My Favorite Fiction of 2020 – The New Yorker

Speak the words top-ten list and another word, gimmick, floats to mind. Gratitude, the kind that one feels for a book that resides temporarily in ones body, is an awfully personal feeling to try to pass off as a public judgment. Add a pandemic and the act gets even trickier. Ive wondered how art might best meet this moment: with gentleness or rudeness, distraction or challenge. Ive thought, too, about what Ive asked of literature recently. Sometimes, when the world is dumb, its mental stimulation that Im hungry for, or, when the world is ugly, beauty, or, when its exhausting, refreshment. As consumers of fiction, we have needs both diverse and inconstant; meanwhile, the best of lists gallop on, kicking up clouds of strained comparisons. This years pronouncements arrive shadowed by melancholy and, even more than usual, a vague illegitimacy.

For instance, I am writing this list from the kitchen table of a woman who says that, in 2020, she could abide only cozy mysteries or escapist fantasies. But Ive found that, for me, literatures draws finally exist independently of plagues or coups. Whats changed for many of us is perhaps our relationship to other types of fictions, which dont necessarily come from novels. Narratives of American innocence, competence, and fellowship have eroded in the time of Trumps Presidency, COVID-19, and the George Floyd protests. Letting go of these stories might cause one to crave tidy whodunnits, or it might simply make one stubborn, intolerant of pretense. Having found myself in the second category (stubborn), I regret to announce that I will not be declaring the ten best fiction books of the year. Such lists are malarkey. Id be delighted to boss you aroundI assume thats why youre here, to receive direction or fightbut please just think of the titles below as ten worthwhile books, milestones of a sort, published in this Very Weird Year. And then read them.

The Glass Hotel, by Emily St. John Mandel

You should read this book because it is an intensely satisfying novel of ideas, which suggests that our identities are as fragile as our circumstances. Vincent is a bartender whose relationship with a white-collar criminal wafts her into a charmed existence; when her boyfriends Ponzi scheme collapses, she signs up to be a cook on a cargo ship. Her neer-do-well half brother, Paul, also craves a fresh start. Mandel expertly threads these and other story lines together, focussing on the ease with which a person can slip out of one life and into another; the novel is translucent with ghosts. We move through this world so lightly, one woman observes, like a voice from Beyondshe sounds amazed, dismayed, and a little relieved.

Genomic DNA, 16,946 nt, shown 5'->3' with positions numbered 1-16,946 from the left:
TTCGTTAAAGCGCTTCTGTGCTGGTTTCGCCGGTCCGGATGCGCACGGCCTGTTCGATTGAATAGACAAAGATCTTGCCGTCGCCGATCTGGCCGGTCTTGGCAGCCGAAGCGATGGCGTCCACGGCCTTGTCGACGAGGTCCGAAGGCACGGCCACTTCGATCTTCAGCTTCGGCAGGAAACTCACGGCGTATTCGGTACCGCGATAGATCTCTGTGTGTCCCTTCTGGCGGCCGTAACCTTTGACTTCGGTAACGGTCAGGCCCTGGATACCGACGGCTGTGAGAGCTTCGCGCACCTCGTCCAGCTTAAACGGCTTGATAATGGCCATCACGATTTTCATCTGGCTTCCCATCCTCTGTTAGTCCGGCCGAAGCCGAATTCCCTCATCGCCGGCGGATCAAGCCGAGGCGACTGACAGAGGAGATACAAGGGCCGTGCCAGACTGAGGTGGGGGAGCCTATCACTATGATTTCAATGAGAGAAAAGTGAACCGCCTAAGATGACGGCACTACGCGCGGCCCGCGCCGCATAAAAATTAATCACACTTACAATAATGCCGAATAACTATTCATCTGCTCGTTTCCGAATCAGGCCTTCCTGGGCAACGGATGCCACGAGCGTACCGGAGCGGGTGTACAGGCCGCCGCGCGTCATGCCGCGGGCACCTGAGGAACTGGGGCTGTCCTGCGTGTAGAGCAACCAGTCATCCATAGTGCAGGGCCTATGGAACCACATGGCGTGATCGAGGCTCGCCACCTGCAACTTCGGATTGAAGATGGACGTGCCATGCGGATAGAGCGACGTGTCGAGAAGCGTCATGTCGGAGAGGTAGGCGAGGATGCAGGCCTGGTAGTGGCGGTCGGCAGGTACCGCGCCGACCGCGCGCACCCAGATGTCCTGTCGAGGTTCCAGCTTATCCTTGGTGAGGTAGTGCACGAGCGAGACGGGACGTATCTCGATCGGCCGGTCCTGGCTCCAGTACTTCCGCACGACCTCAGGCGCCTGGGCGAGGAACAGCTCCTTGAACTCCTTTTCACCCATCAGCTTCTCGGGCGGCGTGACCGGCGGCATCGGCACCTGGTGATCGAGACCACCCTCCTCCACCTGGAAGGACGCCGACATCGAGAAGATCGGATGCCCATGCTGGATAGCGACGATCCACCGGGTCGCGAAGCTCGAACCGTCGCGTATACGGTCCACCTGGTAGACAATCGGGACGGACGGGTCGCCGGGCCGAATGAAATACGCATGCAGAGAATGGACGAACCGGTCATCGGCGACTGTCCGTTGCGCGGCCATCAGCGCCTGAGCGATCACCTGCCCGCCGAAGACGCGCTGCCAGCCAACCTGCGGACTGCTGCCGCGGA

Leave the World Behind, by Rumaan Alam

You should read this book because it makes your skin tingle, like stepping into a deep, dark pool of present-day anxieties. Amanda, an advertising executive, and her professor husband, Clay, take their teen-age son and daughter to an Airbnb in a picturesque recess of Long Island. Their vacation is interrupted when an older couple, Ruth and G.H. Washington, arrive at the door, claiming to be the houses owners and warning of a power outage in Manhattan. From there, the text veers between two novels: a sharply drawn social satire, replete with love-to-hate bourgeois accentsincluding the most critically acclaimed grocery list of 2020and a disaster tale, with the texture of a nightmare. There are spiders and blood; the imagery of repressed horror, when it erupts, is shocking. Still, Alam maintains an arch tone through his omniscient narrator, who describes omens of ecological ruin with the same chilly detachment that he brings to Amandas polite racism. (The Washingtons are Black.) Such dryness differentiates Alam from Mandel, whose visions of disaster have a more sorrowful resonance, and yet the two authors are charting similar territory: the place where realism and surrealism meet, and life as we know it dissipates into life as weve never imagined it could be.

Where the Wild Ladies Are, by Aoko Matsuda

You should read this book because it pairs the delicate eeriness of traditional Japanese folklore with a kooky, contemporary sensibility. Each of Matsudas stories updates an old tale about the ghosts and fox spirits known, in Japan, as yokai. Here, though, the yokai work alongside the living at a mysterious incense company. Matsudas agenda is mischievously feminist. She likens womens potential to an otherworldly forceshape-shifting project managers complain about Japans glass ceilingand her male characters tend to come off looking ridiculous. (I dont have any exceptional talents, one helpfully says.) There is, too, an undertow of late-capitalist weariness: the workday, which makes spectres of the living, does not pause for the dead. The cheerful oddity of these tales reminded me of the writer Sianne Ngais theory of the zany. Zany art, Ngai suggests, blurs the line between play and labor, arousing feelings of suspicion, attraction, and exhaustion. But Matsudas book also possesses a simpler appeal: her yokai say things like Okay, thats cool, and, sometimes, they lose their tempers. Ghosts: theyre just like us!

The Office of Historical Corrections, by Danielle Evans

See more here:

My Favorite Fiction of 2020 - The New Yorker

Related Posts

Comments are closed.